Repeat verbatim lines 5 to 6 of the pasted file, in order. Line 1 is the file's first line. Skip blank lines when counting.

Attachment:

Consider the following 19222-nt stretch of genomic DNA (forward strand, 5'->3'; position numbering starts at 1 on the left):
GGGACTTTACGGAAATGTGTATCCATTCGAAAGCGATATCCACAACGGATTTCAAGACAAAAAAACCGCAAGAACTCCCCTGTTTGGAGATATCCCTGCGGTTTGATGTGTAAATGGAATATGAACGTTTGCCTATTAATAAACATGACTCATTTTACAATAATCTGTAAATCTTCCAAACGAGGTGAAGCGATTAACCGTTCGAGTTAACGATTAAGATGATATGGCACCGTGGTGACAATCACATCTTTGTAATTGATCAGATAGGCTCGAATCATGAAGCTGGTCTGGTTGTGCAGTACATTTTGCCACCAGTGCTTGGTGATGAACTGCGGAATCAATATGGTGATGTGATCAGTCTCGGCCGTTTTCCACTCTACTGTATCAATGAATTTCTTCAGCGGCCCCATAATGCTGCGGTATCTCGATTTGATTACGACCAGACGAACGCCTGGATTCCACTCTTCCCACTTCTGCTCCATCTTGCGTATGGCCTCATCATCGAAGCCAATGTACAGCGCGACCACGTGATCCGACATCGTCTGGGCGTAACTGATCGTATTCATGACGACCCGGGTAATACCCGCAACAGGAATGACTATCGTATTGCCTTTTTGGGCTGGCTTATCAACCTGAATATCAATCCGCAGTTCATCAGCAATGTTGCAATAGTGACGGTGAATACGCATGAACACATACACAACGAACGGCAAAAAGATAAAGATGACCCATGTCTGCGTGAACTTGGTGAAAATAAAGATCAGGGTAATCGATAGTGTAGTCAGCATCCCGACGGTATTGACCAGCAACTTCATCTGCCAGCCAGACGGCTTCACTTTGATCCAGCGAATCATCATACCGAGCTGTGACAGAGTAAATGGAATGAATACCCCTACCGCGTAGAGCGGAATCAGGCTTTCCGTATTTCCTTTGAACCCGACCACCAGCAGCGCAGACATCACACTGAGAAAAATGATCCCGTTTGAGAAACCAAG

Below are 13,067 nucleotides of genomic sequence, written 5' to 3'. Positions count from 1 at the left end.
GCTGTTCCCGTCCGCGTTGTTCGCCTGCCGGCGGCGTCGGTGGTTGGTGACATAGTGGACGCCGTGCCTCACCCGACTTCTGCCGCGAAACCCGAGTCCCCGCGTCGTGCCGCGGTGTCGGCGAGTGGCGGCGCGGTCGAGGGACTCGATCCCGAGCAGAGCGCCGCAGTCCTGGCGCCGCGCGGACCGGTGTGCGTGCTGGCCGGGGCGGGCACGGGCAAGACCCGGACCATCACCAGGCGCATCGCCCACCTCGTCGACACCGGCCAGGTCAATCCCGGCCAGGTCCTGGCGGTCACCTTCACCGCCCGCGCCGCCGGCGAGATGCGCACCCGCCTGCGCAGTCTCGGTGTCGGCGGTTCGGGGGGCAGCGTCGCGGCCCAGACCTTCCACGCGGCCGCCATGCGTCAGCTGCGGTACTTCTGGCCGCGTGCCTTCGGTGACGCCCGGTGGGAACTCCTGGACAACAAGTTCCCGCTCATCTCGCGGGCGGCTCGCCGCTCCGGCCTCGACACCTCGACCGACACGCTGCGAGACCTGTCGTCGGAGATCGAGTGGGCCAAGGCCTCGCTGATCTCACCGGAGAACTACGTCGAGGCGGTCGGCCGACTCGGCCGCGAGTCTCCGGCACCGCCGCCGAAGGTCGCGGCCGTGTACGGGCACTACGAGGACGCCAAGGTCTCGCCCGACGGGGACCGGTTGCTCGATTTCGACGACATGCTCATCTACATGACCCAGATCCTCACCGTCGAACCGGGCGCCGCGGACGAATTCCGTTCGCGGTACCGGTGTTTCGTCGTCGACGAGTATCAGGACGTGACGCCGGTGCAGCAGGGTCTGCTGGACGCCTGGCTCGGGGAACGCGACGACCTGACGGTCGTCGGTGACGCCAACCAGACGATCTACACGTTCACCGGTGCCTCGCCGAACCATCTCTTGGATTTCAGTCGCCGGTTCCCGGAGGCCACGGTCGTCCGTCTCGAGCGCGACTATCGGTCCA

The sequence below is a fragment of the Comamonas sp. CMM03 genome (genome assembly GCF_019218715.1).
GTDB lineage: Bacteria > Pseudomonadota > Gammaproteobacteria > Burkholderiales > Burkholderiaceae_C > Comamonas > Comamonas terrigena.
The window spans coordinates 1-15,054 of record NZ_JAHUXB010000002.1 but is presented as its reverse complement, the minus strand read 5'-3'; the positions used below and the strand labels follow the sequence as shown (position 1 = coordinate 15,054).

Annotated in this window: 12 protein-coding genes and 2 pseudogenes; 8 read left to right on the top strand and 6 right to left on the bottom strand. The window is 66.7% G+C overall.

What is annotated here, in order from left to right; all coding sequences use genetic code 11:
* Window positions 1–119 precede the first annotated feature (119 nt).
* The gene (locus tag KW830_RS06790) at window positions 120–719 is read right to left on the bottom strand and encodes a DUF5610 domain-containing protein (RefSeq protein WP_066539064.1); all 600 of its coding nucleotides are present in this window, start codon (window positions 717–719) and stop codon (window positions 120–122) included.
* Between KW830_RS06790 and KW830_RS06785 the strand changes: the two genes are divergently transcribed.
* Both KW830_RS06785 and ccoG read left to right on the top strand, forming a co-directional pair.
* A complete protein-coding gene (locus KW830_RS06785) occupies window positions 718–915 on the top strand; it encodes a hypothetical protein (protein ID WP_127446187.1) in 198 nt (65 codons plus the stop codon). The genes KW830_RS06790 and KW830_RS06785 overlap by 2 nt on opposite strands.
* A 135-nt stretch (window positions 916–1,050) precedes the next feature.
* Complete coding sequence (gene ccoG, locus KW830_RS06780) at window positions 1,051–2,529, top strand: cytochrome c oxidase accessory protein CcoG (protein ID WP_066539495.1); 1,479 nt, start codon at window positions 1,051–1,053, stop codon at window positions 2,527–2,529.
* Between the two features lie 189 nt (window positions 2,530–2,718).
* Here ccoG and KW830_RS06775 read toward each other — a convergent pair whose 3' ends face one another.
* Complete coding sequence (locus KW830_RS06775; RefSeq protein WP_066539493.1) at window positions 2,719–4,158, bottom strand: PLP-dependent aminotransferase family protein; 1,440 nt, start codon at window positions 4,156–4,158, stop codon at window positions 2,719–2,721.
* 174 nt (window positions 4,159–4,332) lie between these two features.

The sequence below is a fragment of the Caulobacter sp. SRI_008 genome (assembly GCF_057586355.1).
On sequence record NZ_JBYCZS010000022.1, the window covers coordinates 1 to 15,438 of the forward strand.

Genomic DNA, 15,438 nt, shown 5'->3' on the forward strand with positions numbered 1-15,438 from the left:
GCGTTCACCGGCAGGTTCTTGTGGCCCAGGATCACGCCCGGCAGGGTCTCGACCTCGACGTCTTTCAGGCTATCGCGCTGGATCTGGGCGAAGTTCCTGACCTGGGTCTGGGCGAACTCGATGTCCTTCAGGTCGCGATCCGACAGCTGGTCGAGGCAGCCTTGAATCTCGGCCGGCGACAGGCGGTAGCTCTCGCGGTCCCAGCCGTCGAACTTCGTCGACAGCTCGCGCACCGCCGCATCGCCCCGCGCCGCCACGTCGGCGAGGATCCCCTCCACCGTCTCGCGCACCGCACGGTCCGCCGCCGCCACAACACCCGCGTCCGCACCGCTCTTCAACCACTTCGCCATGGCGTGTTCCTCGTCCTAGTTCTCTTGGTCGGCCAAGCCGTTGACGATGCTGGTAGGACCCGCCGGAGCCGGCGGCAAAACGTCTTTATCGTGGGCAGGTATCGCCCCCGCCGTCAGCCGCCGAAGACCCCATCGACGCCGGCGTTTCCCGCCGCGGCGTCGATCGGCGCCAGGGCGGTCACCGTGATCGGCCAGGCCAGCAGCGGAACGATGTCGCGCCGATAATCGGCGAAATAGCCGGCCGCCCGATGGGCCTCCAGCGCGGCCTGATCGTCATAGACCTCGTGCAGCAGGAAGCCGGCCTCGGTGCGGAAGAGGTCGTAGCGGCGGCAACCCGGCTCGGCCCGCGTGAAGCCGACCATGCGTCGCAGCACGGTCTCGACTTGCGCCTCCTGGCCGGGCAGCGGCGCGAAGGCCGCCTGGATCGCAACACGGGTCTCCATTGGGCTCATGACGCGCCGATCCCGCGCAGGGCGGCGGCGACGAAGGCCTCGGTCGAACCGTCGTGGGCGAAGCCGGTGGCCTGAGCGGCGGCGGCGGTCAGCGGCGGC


The sequence below is a fragment of the Comamonas sp. CMM03 genome (genome assembly GCF_019218715.1).
GTDB lineage: Bacteria > Pseudomonadota > Gammaproteobacteria > Burkholderiales > Burkholderiaceae_C > Comamonas > Comamonas terrigena.